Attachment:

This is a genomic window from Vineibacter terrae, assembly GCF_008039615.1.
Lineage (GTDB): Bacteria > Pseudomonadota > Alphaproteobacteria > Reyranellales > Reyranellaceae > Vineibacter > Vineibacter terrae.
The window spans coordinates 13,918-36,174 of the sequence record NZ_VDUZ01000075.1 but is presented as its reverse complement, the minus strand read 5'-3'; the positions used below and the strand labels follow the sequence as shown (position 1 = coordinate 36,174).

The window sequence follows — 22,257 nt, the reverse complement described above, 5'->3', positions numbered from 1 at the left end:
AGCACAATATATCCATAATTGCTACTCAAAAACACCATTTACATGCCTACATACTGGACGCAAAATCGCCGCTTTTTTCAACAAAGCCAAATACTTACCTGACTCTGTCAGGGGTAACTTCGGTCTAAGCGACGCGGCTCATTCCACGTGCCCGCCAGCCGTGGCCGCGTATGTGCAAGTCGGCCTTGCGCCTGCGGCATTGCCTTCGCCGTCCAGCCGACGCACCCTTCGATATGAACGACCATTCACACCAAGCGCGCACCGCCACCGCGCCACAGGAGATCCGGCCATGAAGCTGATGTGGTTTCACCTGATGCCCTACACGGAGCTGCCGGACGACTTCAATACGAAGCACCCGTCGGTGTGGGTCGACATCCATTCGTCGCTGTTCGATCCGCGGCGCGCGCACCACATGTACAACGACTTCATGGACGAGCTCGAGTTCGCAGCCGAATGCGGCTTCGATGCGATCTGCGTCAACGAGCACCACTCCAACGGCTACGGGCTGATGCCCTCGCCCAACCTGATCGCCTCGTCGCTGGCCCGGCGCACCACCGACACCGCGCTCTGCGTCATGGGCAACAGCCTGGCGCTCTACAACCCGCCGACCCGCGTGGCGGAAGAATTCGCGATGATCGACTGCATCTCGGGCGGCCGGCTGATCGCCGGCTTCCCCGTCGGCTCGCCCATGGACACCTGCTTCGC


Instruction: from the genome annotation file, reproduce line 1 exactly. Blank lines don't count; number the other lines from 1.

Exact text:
This is a genomic window from Vineibacter terrae, assembly GCF_008039615.1.